Research Articles >
College of Health Sciences >
Please use this identifier to cite or link to this item:
|Title: ||Population pharmacokinetics of efavirenz in HIV and TB/HIV coinfected children: the significance of genotype-guided dosing|
|Authors: ||Alghamdi, Wael A.|
Peloquin, Charles A.
|Issue Date: ||2019|
|Publisher: ||J Antimicrob Chemother|
|Abstract: ||The current WHO weight-based dosing recommendations for efavirenz result in a wide variability of
drug exposure in children. Our objectives are to characterize the effects of rifampicin- and isoniazid-containing
anti-TB therapy and CYP2B6 activity on efavirenz concentrations in children, using non-linear mixed-effects
Methods: This is a pharmacokinetic (PK) substudy of a prospective study that examined the interactions between
anti-TB therapy and efavirenz in HIV-infected children with and without TB. PK samples were obtained
4 weeks after starting efavirenz (PK1) and repeated 4 weeks after completing TB therapy (PK2) in TB/HIV
coinfected patients. Drug concentrations were measured using LC-MS/MS. Composite CYP2B6 516/983/15582
genotype was determined. Population PK modelling was performed in Monolix. Simulations were performed to
obtain the predicted mid-dose concentrations (C12).
Results: One hundred and five HIV-infected Ghanaian children (46 with TB/HIV) were included. The median age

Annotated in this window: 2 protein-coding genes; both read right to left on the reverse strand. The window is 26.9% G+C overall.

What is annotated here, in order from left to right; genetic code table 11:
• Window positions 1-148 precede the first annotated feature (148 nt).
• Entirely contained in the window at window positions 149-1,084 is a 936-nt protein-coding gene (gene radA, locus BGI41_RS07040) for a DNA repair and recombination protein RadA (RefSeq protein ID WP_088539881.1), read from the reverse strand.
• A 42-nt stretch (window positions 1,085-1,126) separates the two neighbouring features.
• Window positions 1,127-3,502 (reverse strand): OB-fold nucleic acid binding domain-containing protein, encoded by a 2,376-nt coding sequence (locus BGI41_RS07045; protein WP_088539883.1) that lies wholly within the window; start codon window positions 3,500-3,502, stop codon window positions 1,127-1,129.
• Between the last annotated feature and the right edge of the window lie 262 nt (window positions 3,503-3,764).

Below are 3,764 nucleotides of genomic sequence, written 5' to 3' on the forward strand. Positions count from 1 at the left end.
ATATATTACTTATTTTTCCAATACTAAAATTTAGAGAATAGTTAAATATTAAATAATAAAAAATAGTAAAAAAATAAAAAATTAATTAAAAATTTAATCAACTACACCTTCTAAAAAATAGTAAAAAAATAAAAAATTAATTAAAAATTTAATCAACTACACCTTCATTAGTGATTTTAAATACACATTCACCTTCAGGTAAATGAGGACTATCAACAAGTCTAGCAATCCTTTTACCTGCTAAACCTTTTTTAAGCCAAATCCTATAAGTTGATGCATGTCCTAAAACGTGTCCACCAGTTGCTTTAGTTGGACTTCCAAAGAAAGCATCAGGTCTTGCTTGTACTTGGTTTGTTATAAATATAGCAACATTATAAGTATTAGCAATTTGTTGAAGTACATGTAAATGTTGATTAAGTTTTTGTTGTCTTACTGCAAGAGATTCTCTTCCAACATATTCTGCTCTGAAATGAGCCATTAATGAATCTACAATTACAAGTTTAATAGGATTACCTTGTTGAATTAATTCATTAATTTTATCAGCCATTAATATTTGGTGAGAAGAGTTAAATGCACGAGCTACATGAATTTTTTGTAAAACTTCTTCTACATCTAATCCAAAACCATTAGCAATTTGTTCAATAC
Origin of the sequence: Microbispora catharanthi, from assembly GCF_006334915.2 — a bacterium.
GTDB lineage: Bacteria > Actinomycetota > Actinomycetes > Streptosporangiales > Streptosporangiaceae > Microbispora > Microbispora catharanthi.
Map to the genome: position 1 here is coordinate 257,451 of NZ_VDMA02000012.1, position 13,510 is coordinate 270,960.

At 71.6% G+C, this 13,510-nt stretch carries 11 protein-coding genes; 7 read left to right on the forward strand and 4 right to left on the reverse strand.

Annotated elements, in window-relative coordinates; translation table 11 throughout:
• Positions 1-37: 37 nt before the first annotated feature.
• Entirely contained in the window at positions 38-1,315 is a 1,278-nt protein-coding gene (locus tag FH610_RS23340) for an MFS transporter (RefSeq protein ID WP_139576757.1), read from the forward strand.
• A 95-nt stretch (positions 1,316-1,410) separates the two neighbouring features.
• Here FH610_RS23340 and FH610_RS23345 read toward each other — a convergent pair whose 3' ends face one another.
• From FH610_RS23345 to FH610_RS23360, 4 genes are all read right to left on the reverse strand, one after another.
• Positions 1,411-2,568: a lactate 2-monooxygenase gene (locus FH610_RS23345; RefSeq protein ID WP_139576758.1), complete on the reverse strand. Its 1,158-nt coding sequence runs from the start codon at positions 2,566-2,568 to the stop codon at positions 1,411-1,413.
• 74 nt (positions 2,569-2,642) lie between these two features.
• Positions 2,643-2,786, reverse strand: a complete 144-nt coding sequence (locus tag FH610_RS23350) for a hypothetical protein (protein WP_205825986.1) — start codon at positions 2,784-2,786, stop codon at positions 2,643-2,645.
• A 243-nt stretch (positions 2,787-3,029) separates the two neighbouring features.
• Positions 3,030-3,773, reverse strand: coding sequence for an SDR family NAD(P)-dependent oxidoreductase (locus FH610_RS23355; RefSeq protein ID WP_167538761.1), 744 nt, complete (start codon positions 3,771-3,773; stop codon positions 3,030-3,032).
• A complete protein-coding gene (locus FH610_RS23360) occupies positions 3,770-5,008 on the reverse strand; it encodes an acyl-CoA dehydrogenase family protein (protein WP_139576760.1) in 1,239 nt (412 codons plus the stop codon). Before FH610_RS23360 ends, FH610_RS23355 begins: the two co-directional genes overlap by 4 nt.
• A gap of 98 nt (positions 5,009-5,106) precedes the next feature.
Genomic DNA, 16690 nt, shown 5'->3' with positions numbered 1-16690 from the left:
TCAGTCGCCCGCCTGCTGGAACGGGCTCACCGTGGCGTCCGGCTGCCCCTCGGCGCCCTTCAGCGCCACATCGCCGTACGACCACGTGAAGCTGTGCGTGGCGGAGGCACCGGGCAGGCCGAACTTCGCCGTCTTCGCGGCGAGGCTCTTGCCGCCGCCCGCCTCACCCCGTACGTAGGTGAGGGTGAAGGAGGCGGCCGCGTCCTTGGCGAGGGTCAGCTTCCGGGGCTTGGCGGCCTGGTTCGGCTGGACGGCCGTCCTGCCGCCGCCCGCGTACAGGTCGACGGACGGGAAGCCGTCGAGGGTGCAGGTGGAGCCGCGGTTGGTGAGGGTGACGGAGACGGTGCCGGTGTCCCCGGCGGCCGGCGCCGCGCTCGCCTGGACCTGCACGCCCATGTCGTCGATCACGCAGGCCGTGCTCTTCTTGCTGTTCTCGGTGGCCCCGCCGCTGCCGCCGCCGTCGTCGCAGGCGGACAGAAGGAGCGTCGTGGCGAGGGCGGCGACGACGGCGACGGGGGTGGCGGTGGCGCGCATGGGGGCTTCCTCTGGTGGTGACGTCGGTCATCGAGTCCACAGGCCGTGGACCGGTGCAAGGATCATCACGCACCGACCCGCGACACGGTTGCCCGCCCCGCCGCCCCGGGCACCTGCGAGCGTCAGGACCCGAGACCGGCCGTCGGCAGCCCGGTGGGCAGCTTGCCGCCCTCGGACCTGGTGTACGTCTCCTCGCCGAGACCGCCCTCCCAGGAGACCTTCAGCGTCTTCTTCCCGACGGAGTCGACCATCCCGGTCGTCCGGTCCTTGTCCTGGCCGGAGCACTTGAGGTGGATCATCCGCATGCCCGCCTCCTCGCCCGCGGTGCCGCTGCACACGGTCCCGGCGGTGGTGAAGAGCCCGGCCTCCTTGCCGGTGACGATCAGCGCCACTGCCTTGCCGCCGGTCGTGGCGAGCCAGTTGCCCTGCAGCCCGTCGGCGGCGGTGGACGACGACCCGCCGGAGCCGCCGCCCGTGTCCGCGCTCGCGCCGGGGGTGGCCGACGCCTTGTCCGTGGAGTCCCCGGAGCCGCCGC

and weight were 7 years and 19 kg. The efavirenz concentrations over time were adequately described using a
one-compartment model. Weight, composite CYP2B6 genotype and PK visit had a significant influence on the
PK parameters, while TB therapy had no significant effect. Simulations showed adequate C12 for intermediate
composite CYP2B6 metabolizers only.
Conclusions: Our model showed that rifampicin- and isoniazid-containing anti-TB therapy does not influence
efavirenz PK parameters. On the other hand, it describes the effect of efavirenz autoinduction after completing
TB treatment. In addition, dosing efavirenz in children based only on weight results in a large variability in drug
exposure.We propose dose adjustments for slow and extensive composite CYP2B6 metabolizers.|
|Description: ||This article is published in J Antimicrob Chemother and also available at doi:10.1093/jac/dkz238|
|Appears in Collections:||College of Health Sciences|
Items in DSpace are protected by copyright, with all rights reserved, unless otherwise indicated.